Imagine a room, not too large, not too small, with high ceilings. At the far wall, three gigantic, wooden barrels are lined in a row. They’re the kind you might associate with wine fermentation. The floor gently slopes down from all directions to a drain. And around it and throughout the room are long tables and benches. It’s cold outside, and it’s also cold in this room. Through a door on the right a man rolls in a parrilla (grill) whose coal glows red and orange. Still, it remains cold.
Outside there’s a patio with a large barbeque grill built into the wall. It’s black with soot. There are other doors along a low-roofed building to the left, leading to still other rooms.
This building is a sagardotegi, the Basque word for ‘cider house” (in Spanish it’s ‘sidrería’). One can drink sagardoa (‘cider’ in Basque) any time of year, but traditionally the season of visiting sagardotegis and drinking cider begins in January. The apples are harvested between September and November. They then undergo a process of fermentation that can last from 2 to 5 months. So by January, the first cider is ready to drink.
Surprisingly, a trip to the sagardotegi revolves not around cider, but around the relationship between cider and food. The actions of getting up to drink and sitting down to eat are constant and characterize the entire experience of visiting a sagardotegi. The moment one settles down to indulge in a forkful of creamy tortilla de bacalao (a cod omelette) is likely the same moment the ‘txoko’ is announced.
Shouted out by anyone who feels like it – a friend at your table, the guy across the room, or even the owner – the txoko is a call for more cider. Oftentimes it means an exodus of diners to the sagardotegi’s cellar where spouts are opened and cider explodes out in a fast and steady stream. Though the taste of cider varies considerably from barrel to barrel, almost every gulpful has a chance at excellence depending on whether it’s been properly aerated. For this reason cider is always served, whether from the barrika or botella (barrel or bottle), from a distance and in small amounts. The contact with air affords the cider a fizziness that, if not drunk quickly, is soon lost while waiting in one’s glass.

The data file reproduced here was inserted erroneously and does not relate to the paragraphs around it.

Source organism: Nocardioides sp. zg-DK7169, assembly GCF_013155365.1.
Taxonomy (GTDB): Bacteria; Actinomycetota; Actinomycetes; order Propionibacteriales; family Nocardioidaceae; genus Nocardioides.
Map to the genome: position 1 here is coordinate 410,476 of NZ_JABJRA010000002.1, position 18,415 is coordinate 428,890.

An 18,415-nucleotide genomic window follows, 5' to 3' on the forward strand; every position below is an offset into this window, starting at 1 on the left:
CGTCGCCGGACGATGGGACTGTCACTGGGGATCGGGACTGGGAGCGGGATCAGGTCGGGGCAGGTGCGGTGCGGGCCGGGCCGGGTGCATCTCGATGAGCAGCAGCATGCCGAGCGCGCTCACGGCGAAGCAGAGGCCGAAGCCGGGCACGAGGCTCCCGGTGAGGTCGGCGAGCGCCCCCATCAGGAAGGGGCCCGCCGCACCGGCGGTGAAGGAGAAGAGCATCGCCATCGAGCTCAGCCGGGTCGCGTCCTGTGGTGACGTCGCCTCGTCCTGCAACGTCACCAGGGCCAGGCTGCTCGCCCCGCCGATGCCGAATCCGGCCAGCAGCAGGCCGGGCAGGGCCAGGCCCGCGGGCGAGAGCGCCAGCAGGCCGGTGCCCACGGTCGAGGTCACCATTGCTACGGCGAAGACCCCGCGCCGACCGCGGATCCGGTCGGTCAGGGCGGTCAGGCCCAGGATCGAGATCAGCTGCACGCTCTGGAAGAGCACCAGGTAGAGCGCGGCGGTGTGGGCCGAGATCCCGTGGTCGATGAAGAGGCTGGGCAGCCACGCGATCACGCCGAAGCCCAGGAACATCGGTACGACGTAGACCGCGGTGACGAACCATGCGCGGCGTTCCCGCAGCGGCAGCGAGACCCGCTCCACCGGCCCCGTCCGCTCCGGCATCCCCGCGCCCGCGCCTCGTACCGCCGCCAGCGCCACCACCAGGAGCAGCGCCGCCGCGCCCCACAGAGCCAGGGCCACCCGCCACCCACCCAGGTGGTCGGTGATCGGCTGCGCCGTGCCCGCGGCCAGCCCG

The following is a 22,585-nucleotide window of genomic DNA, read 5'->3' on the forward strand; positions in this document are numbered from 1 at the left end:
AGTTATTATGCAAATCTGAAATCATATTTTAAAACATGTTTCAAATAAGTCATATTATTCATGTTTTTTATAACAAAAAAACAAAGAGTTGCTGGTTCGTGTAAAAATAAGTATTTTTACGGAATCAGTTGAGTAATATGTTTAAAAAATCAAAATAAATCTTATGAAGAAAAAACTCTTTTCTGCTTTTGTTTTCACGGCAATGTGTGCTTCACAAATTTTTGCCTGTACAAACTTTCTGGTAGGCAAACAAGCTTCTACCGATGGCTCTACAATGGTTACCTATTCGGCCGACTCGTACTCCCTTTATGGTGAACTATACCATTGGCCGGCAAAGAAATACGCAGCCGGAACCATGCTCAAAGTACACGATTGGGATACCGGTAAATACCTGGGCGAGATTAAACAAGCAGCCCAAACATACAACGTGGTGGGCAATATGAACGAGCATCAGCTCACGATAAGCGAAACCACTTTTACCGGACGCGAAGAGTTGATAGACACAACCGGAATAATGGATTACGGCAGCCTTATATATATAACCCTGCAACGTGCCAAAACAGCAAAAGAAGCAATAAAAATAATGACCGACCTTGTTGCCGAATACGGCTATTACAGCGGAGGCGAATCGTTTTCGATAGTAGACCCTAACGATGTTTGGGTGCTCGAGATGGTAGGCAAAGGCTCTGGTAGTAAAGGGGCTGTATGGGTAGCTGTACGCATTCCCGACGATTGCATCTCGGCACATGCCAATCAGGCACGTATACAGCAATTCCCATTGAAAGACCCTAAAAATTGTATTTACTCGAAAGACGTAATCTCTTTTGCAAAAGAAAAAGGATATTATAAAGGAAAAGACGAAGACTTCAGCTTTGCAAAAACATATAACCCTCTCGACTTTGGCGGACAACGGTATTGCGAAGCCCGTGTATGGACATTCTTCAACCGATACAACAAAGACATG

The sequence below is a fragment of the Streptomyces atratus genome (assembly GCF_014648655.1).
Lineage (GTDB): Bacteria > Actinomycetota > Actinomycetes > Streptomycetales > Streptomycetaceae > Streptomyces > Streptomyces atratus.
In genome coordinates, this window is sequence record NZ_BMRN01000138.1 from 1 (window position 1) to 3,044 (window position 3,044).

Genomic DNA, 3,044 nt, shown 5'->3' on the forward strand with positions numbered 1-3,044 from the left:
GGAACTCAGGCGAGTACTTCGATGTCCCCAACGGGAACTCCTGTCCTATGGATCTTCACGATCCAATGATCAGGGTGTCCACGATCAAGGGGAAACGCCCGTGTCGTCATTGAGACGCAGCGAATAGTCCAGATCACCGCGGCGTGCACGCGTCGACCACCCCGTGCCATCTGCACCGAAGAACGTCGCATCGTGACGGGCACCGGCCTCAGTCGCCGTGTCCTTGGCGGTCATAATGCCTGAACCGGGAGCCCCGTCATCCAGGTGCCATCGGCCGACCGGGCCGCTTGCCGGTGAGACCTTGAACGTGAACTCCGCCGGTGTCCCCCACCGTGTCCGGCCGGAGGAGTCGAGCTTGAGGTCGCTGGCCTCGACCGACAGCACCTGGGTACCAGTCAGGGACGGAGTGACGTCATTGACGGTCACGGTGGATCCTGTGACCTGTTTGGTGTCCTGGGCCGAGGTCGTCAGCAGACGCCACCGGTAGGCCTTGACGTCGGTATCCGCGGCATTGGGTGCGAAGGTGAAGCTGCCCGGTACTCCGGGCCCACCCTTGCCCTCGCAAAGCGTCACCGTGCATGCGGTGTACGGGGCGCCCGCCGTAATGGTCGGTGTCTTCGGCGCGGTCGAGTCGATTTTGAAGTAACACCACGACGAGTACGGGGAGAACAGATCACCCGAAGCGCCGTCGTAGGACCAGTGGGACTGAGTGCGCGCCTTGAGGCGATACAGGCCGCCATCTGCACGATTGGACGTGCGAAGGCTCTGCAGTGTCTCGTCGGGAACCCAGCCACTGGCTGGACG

After the umpteenth txoko, it is back to sitting down. With little more than a fork and a knife, diners share the food placed before them with their companions. The meal is always the same – it’s the menu served at all sagardotegis: first, tortilla de bacalao, second, bacalao con pimientos verdes (cod with roasted green peppers), a large chuleta (steak), an endless replenishment of bread, and a finale of queso, membrillo, and nueces (cheese, quince, and walnuts).
The enjoyment of cider requires the “perfect storm” of different elements. Cold weather, friends, and good food bring out the crispness of the cider that would otherwise seem flat in another environment. Bundled up with empty glasses in hand, the people rush en masse to the cellar and different rooms of the sagardotegi to help themselves to cider that is sometimes sweet, bitter, acidic, or smooth. The flavor of apple is its only constant. Savoury, home-cooked food waits on the long tables, its steam slowly disappearing into the thin air. The people return, sit down, and indulge. The cycle continues and still no one notices the cold.